Check out the new, mobile-friendly WineSpectator.com!
Hello there! I'm Dr. Vinifera, or "Vinny" for short. Ask me your toughest wine questions, from the technical aspects of winemaking to the fine points of etiquette. I hope you find my answers educational and even amusing. Looking for a particular answer? Check my archive and my FAQs. You can also follow me on Twitter: @AskDrVinny.
Dear Dr. Vinny,
I often come across the word “grip” in describing wine. What does it mean?
—H.F. Chew, Malaysia
It depends on the context, but “grip” is usually a positive note, referring to the pull on the sides of your mouth you get, particularly when drinking a red wine. It’s a way to describe a wine’s structure, and when I hear “grip,” I usually assume one is talking about tannins, though sometimes a white wine with high acidity can give a gripping sensation.
Grip is good, a welcome firmness. It gives definition and texture to wine, similar to descriptions like traction or backbone. It helps wines avoid seeming flabby, though with too much grip a wine might veer towards drying.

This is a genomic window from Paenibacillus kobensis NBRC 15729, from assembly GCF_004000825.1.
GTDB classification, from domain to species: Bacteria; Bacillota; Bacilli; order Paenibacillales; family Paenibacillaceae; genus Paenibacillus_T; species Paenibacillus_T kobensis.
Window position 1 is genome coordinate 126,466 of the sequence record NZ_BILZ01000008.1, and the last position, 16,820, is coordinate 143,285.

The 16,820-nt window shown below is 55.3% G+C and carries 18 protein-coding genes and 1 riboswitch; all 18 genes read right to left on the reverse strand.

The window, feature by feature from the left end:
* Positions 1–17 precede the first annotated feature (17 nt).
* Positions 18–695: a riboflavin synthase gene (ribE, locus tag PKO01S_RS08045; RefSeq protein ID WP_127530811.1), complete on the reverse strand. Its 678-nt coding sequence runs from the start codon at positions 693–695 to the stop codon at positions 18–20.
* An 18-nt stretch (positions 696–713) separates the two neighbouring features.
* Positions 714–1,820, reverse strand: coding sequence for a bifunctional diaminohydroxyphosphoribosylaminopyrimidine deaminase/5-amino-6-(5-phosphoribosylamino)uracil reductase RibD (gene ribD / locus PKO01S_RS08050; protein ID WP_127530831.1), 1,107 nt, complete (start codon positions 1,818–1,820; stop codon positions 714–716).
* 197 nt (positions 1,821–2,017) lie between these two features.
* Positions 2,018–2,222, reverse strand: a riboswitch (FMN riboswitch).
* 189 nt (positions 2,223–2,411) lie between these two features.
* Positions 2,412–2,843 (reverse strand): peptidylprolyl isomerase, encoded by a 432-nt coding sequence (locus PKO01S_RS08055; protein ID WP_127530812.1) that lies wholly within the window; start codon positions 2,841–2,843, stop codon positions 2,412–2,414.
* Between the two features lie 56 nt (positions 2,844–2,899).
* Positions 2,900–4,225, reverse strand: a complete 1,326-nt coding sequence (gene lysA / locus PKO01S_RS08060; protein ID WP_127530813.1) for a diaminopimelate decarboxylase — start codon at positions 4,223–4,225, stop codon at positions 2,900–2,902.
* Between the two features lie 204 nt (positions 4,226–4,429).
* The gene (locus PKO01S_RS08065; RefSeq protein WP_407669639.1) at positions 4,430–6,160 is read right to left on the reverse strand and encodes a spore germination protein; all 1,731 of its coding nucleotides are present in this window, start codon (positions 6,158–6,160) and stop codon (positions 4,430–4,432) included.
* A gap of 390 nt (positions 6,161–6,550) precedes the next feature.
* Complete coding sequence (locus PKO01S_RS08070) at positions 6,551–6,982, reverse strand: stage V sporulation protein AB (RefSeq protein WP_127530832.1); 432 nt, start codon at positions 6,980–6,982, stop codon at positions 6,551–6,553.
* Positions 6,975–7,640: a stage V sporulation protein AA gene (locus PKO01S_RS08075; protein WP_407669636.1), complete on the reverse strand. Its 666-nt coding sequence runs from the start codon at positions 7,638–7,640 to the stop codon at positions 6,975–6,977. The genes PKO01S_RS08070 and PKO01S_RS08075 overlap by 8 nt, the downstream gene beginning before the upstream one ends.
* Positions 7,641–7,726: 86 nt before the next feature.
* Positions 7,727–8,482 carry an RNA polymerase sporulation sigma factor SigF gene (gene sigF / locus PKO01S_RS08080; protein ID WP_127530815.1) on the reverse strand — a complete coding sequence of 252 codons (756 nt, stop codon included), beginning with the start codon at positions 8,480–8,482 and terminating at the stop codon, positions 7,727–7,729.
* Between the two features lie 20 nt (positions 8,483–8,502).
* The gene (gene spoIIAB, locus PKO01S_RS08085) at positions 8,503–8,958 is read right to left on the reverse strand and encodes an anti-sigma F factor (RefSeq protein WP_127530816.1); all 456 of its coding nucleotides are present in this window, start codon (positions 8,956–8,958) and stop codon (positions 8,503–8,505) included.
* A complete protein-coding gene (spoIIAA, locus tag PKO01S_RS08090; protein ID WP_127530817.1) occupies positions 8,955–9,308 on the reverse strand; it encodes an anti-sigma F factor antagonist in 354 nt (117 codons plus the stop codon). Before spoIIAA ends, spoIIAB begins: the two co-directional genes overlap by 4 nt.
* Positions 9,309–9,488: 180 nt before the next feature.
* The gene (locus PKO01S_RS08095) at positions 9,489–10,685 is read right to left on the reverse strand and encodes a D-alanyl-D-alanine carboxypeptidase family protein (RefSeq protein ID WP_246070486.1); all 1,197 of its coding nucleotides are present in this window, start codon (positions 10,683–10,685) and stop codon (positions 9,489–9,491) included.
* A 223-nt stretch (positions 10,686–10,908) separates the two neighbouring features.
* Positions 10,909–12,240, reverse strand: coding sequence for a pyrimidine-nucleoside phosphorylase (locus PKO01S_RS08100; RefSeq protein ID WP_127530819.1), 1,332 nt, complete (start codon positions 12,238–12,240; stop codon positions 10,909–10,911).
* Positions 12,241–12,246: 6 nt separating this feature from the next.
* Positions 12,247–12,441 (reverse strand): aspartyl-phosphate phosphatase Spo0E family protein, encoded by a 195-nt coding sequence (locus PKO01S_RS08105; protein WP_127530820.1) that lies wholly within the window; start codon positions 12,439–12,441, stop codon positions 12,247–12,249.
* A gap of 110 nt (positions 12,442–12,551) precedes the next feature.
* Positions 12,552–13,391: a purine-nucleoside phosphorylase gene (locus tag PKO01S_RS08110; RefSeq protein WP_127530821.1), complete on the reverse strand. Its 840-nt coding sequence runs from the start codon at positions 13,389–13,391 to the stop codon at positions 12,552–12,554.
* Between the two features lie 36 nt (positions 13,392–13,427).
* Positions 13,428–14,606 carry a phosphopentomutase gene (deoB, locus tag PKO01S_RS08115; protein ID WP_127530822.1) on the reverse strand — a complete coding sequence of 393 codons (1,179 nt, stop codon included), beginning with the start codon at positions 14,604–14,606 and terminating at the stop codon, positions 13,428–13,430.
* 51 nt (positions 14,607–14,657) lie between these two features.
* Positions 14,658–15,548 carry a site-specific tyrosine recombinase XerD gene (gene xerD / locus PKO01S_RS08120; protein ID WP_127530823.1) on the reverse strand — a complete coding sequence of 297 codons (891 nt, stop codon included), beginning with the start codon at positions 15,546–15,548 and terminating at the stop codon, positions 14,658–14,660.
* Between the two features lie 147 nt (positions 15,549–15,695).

Do you have a question for Dr. Vinny? Ask it here...
Learn to taste wine like a pro, pull a cork with flair, get great wine service in a restaurant and more
Learn from the experts and get the most out of each sip. Take one of our online courses or take them all—from the ABCs of Tasting to in-depth seminars on Food Pairing, California Cabernet, Bordeaux, Tuscany, Sensory Evaluation and more.
Passionate about wine? Wine Spectator magazine is looking for an enthusiastic copy editor in the New York office.
Sips & Tips | Wine & Healthy Living
Video Theater | Collecting & Auctions
New! Ratings Flash | New! Unfiltered